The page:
There was a time when education and training set you up for a career and made you able to carry out the full duties of your chosen occupation1. Historically, there has been a balance between developing the fundamentals which underpin a job, and a period of observed and supervised practice. Perhaps the apprenticeship is the classic example of this regime2, but it is also true of many other occupations. In the UK, a move started to change the nature of engineering apprenticeships when the modular system was developed alongside the adoption of standards3. The speed of these changes weren’t great, but it was the start of the beginnings of a change. Pressure was coming from the application of new technology such as the computerisation of machine tools and the wave of application of semiconductors4. Employers were also calling for a move from time-serving to a standards-based approach. Much of these calls can also be said for many other professions, which have always benefited from the emphasis of lifelong learning (continuous professional development)5.

In this ‘workplace education and training’ environment, other changes were embarked upon. One was the move to modular apprenticeships, allowing technologies to be mixed and matched for breadth and depth of subject mastery6. A second was the development of the whole National Vocational Qualification (NVQ) Framework, which focused on demonstrated and observable competencies broken down to the element level7. The additional twist to the NVQ system was the external assessment and recognition of individual competences.

For some this created a series of concerns around educating and training people for a specific job rather than a license-based career8. Others in the engineering craft trades worried about the issue of dilution and the entry of dilutees into full apprenticeship-based careers9.

But what really challenged the NVQ system was the bureaucracy and the cost of assessment10.

More recently the pioneering work of the Open University11 has given rise to fully open, online education and training programmes called Massive Open Online Courses (MOOCs)12. Alongside this came the growth of micro-credentials13. The online delivery of education and training has brought problems of assessment, which have now been largely solved14. One leading university, North Eastern University in Boston, has proposed that graduates “never leave” and become lifelong learners supported by the university15.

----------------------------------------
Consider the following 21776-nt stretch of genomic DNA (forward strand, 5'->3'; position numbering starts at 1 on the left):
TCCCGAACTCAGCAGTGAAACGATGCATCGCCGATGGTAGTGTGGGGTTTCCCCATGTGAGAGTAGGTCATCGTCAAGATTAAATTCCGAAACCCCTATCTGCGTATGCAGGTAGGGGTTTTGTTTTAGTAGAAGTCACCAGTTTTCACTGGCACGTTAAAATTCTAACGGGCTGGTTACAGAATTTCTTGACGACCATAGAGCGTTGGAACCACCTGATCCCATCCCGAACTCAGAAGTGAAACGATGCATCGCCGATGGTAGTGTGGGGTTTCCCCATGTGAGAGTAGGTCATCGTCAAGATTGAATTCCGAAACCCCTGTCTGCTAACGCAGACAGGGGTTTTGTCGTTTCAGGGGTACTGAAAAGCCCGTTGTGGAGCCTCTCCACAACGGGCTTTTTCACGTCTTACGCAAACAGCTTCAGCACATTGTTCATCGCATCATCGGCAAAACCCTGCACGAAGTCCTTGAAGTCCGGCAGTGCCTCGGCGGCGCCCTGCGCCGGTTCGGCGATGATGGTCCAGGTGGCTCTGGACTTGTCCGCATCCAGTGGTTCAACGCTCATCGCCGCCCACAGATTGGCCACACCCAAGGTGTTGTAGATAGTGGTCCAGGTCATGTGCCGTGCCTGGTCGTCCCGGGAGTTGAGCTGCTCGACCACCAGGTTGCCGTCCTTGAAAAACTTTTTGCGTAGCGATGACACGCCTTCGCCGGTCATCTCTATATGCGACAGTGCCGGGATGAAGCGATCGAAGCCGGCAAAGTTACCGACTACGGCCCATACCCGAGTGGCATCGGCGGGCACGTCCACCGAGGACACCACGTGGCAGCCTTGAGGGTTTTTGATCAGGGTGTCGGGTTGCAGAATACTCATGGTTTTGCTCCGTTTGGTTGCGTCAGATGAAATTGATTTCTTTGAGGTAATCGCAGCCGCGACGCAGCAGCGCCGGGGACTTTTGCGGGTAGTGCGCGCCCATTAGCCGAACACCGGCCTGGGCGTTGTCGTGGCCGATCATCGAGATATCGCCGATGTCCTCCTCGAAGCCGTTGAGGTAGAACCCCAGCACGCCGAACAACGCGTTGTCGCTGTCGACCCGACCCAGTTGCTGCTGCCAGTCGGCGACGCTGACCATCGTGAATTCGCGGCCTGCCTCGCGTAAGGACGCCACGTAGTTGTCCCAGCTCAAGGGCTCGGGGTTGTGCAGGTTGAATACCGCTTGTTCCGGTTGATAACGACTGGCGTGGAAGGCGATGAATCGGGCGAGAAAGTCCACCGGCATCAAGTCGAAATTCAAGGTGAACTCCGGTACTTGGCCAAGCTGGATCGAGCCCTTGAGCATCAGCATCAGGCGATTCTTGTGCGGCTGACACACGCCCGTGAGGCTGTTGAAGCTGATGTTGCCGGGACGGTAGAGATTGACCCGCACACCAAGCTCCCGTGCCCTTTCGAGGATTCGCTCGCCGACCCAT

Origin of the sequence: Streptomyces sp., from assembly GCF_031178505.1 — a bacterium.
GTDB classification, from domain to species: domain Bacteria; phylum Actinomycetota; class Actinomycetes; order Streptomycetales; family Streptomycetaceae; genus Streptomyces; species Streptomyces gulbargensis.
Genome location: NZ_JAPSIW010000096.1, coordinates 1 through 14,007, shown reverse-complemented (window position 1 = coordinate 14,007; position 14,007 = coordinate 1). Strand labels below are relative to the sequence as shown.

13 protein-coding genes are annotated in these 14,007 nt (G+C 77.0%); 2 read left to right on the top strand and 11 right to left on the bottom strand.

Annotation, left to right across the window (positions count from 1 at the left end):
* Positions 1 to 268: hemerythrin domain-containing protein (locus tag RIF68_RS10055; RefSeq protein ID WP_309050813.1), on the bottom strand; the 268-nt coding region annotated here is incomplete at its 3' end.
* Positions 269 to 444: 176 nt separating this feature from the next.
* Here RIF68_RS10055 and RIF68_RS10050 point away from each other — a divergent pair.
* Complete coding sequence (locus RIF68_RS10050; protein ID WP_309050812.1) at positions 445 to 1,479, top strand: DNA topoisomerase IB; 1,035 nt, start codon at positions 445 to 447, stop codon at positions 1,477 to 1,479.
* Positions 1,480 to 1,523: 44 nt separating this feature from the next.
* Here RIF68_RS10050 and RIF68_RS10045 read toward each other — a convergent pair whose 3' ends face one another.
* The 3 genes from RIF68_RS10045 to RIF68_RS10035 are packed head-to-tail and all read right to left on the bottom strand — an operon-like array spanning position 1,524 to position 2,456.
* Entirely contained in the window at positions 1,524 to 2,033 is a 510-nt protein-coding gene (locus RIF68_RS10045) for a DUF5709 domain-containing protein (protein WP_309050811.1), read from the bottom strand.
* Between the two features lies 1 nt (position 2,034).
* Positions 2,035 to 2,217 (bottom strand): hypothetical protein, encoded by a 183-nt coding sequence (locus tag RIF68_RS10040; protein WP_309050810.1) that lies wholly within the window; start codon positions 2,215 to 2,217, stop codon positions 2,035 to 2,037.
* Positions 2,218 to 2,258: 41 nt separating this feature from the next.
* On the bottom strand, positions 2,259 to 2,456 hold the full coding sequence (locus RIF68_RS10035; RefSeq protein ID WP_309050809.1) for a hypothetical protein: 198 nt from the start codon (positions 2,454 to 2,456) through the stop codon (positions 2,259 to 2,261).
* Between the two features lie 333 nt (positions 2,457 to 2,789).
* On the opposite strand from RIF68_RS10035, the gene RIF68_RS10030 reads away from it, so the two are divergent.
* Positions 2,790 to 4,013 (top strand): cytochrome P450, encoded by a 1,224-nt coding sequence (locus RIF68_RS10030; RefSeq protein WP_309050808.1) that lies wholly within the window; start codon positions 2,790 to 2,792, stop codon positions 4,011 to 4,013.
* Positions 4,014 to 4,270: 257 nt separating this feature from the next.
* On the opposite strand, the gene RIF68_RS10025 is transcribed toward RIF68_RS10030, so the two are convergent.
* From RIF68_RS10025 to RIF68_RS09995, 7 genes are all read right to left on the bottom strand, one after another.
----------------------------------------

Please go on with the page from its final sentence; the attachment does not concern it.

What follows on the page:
Running parallel with this education and training trend has been an increased use of occupational information (OI) databases, drawing upon US (O*NET) and European (ESCO) data16. By combining detailed information of work activities with the required abilities, skills and knowledge contained in an OI database with the best of the EdTech world means it is possible to develop occupation-specific – and near individual-specific – transition maps. Transition maps capture the path an individual can opt to take and lays out the competences to be developed in a step-by-step way. Each step may be education-, training-, or experience-based and is designed to meet the specific needs required to maintain currency – or transition to – a career cluster. The micro-credential approach supports cross-employer recognition and enhances the value of a person’s skills development.

Notes

  1. Wheatley, D.E. (1976) Apprenticeships in the UK. Social Policy Studies No 30. Commission of the European Community, Brussels. 206 pages.
  2. Liepman, K. (1960) Apprenticeship. An enquiry into its adequacy under modern conditions. Routledge and Kegan Paul. 204 pages.; Sennett, R. (2008) The Craftsman. Allen Lane. 326 pages
  3. Wheatley, D.E. (1976) op. cit.
  4. Senker, P.; Huggett, C.; Bell, M. and Sciberra, E. (176) Technological change, structural change and manpower in the UK toolmaking industry. EITB, Watford.
  5. Spada Ltd. (2009) British Professions Today: The State of the Sector. Spada Ltd. 48 pages
  6. Wheatley, D.E. (1976) op. cit.
  7. McIntosh, S. and Steedman, H. (2001) Qualifications in the UK 1985-1999. LSE. Further Education Funding Council (1994) National Vocational Qualifications in the Further Education Sector in England. National Survey Report. 24 pages; Gatsby Charitable Foundation and Edge Foundation (2010) Technical education of the 21st century. Conference Report. 66 pages
  8. Spada Ltd. (2009) op. cit.; Frontier Economics (2017) Assessing the Vocational Qualifications Market in England. Research Report. Department for Education. 121 pages
  9. Cowan, K. (2014) Apprenticeships in Britain c1890 – 1920. An overview based on contemporary evidence. University of Lincoln. 12 pages.
  10. Cox, A. (2007) Re-visiting the NVQ debate: bad qualifications, expansive learning environments and prospects for upskilling workers. SKOPE Research Papers No. 71. 31 pages
  11. Open University (no date) History of the Open University. 4 pages.
  12. Yuan, L. and Powell, S. (2013) MOOCs and Open Education: Implication for Higher Education. A White Paper. JISC CETIS. 21 pages.
  13. Fishman, B.; Teasley, S. and Cederquist, S. (2018) Credentials as evidence for college readiness. Report of an NSF Workshop. School of Information, University of Michigan. 27 pages; Kuriacose, C. and Warn, A. (2016) A movement towards personalised professional learning: an exploration of six educator micro-credentials programs. Centre for Collaborative Education, Boston. 16 pages
  14. Greene, P. (2019) “Education micro-credentials 101: why do we need badges?”, Forbes, (Feb 16th)
  15. Aoun, J. E. (2017) Robot-Proof: Higher education in the age of artificial intelligence. MIT Press. 217 pages
  16. Hillage, J. and Cross, M. (2015) Exploring the value of an O*NET resources for the UK. Gatsby Charitable Foundation. 17 pages